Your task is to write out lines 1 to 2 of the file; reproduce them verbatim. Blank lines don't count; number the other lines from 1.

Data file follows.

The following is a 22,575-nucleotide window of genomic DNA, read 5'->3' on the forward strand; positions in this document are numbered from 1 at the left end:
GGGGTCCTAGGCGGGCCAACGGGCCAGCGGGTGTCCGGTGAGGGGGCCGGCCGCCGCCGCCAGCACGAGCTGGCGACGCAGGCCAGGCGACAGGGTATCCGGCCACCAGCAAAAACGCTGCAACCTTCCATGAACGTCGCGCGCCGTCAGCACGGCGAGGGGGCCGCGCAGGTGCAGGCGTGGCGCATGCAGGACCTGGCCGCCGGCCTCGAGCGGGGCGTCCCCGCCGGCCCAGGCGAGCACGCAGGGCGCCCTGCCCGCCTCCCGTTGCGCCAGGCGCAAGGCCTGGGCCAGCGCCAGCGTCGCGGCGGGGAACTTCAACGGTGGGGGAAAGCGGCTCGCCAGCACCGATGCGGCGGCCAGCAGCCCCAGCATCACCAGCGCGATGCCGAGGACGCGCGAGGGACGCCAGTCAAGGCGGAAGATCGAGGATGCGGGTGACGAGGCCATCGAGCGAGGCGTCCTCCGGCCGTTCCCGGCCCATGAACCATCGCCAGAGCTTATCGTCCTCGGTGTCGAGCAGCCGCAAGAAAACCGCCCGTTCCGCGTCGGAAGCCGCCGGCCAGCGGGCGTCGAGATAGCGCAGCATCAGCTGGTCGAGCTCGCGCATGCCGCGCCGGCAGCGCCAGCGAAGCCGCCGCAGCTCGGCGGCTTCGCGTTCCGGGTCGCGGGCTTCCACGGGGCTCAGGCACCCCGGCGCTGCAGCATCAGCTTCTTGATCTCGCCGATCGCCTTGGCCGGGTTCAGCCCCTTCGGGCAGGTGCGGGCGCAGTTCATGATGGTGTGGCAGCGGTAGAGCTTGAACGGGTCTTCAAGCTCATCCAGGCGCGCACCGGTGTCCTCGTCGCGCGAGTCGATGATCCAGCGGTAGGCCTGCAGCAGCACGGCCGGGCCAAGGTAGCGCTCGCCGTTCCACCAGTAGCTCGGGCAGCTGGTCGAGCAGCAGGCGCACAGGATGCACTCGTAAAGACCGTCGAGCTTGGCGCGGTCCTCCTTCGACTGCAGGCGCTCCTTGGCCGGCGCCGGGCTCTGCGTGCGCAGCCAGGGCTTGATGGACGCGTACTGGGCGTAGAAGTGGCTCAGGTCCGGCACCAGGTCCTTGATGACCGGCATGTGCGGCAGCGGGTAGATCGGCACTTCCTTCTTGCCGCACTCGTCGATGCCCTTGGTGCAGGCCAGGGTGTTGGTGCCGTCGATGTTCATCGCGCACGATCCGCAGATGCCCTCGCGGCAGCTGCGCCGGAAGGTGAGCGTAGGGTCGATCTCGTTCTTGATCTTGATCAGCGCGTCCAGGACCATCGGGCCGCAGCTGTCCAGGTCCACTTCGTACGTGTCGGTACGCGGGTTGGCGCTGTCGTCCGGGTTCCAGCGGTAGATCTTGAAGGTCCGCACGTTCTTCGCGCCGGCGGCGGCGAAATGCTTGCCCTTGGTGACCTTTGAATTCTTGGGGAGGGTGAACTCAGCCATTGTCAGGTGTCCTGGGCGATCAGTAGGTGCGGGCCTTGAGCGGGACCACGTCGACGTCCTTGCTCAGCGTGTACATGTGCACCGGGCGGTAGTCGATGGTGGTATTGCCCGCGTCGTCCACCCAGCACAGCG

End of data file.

The following is a 22,575-nucleotide window of genomic DNA, read 5'->3' on the forward strand; positions in this document are numbered from 1 at the left end:
GGGGTCCTAGGCGGGCCAACGGGCCAGCGGGTGTCCGGTGAGGGGGCCGGCCGCCGCCGCCAGCACGAGCTGGCGACGCAGGCCAGGCGACAGGGTATCCGGCCACCAGCAAAAACGCTGCAACCTTCCATGAACGTCGCGCGCCGTCAGCACGGCGAGGGGGCCGCGCAGGTGCAGGCGTGGCGCATGCAGGACCTGGCCGCCGGCCTCGAGCGGGGCGTCCCCGCCGGCCCAGGCGAGCACGCAGGGCGCCCTGCCCGCCTCCCGTTGCGCCAGGCGCAAGGCCTGGGCCAGCGCCAGCGTCGCGGCGGGGAACTTCAACGGTGGGGGAAAGCGGCTCGCCAGCACCGATGCGGCGGCCAGCAGCCCCAGCATCACCAGCGCGATGCCGAGGACGCGCGAGGGACGCCAGTCAAGGCGGAAGATCGAGGATGCGGGTGACGAGGCCATCGAGCGAGGCGTCCTCCGGCCGTTCCCGGCCCATGAACCATCGCCAGAGCTTATCGTCCTCGGTGTCGAGCAGCCGCAAGAAAACCGCCCGTTCCGCGTCGGAAGCCGCCGGCCAGCGGGCGTCGAGATAGCGCAGCATCAGCTGGTCGAGCTCGCGCATGCCGCGCCGGCAGCGCCAGCGAAGCCGCCGCAGCTCGGCGGCTTCGCGTTCCGGGTCGCGGGCTTCCACGGGGCTCAGGCACCCCGGCGCTGCAGCATCAGCTTCTTGATCTCGCCGATCGCCTTGGCCGGGTTCAGCCCCTTCGGGCAGGTGCGGGCGCAGTTCATGATGGTGTGGCAGCGGTAGAGCTTGAACGGGTCTTCAAGCTCATCCAGGCGCGCACCGGTGTCCTCGTCGCGCGAGTCGATGATCCAGCGGTAGGCCTGCAGCAGCACGGCCGGGCCAAGGTAGCGCTCGCCGTTCCACCAGTAGCTCGGGCAGCTGGTCGAGCAGCAGGCGCACAGGATGCACTCGTAAAGACCGTCGAGCTTGGCGCGGTCCTCCTTCGACTGCAGGCGCTCCTTGGCCGGCGCCGGGCTCTGCGTGCGCAGCCAGGGCTTGATGGACGCGTACTGGGCGTAGAAGTGGCTCAGGTCCGGCACCAGGTCCTTGATGACCGGCATGTGCGGCAGCGGGTAGATCGGCACTTCCTTCTTGCCGCACTCGTCGATGCCCTTGGTGCAGGCCAGGGTGTTGGTGCCGTCGATGTTCATCGCGCACGATCCGCAGATGCCCTCGCGGCAGCTGCGCCGGAAGGTGAGCGTAGGGTCGATCTCGTTCTTGATCTTGATCAGCGCGTCCAGGACCATCGGGCCGCAGCTGTCCAGGTCCACTTCGTACGTGTCGGTACGCGGGTTGGCGCTGTCGTCCGGGTTCCAGCGGTAGATCTTGAAGGTCCGCACGTTCTTCGCGCCGGCGGCGGCGAAATGCTTGCCCTTGGTGACCTTTGAATTCTTGGGGAGGGTGAACTCAGCCATTGTCAGGTGTCCTGGGCGATCAGTAGGTGCGGGCCTTGAGCGGGACCACGTCGACGTCCTTGCTCAGCGTGTACATGTGCACCGGGCGGTAGTCGATGGTGGTATTGCCCGCGTCGTCCACCCAGCACAGCG